Nurseries and schools are expected to remain open, but whether high schools and universities would be closed completely or partially was still under debate, officials said.
“The second wave is here, it will be massive,” government spokesman Gabriel Attal told a press conference. “We have put in place many measures to slow it down but, like everywhere in Europe, this affects us very largely… We must do everything in our power to avoid being overwhelmed. ”
In a televised speech at 8 p.m., Macron “will announce a new step which was decided on this morning … after yesterday consulting political parties, parliamentary groups, associations of elected officials as well as union representatives,” said Attal.
Prior to Macron’s speech, officials were still discussing possible exceptions to the crackdown. The finance ministry was pushing to try to keep open-air markets open, officials said.
France has seen a rapid increase in infections since August and hit a new peak on Sunday, with 52,000 new cases in 24 hours. Hospitals are already showing signs of stress in large cities, with 70% of ICU beds being occupied by COVID-19 patients in the Paris region.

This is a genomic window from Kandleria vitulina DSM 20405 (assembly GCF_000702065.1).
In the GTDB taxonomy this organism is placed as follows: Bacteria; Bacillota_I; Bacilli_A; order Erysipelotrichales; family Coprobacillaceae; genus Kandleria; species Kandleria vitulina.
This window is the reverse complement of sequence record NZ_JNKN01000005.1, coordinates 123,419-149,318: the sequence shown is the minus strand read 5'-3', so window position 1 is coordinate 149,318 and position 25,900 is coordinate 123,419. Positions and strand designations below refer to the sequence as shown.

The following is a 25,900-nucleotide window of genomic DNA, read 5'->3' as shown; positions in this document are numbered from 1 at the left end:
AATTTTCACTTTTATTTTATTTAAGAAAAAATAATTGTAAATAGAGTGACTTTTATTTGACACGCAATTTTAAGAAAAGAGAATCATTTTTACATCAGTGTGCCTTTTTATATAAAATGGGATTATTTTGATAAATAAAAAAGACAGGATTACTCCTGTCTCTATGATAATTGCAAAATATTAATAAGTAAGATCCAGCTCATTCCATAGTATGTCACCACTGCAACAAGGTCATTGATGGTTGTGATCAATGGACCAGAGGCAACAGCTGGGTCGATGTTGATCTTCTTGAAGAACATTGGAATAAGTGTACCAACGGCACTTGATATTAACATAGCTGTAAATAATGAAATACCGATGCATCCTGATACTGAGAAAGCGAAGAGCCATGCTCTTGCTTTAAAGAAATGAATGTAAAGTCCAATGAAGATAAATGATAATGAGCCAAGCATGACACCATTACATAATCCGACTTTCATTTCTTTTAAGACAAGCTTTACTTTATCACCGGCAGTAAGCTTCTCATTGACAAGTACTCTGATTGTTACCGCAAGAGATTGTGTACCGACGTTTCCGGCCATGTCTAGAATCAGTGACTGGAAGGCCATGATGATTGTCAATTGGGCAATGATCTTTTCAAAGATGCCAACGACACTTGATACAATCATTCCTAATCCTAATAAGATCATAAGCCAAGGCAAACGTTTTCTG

France switched to a curfew regime two weeks ago, banning travel between 9 p.m. and 6 a.m. in high-risk areas. A nationwide curfew is expected to be in effect from Friday morning, but the exact duration remains unclear.
Under the new directives, remote working should be widely encouraged, including in public administration.
In the late afternoon, traffic jams cluttered Paris as residents began to flee the city to second homes before the new measures came into force.
Government ministers are expected to announce more details of the new measures on Thursday.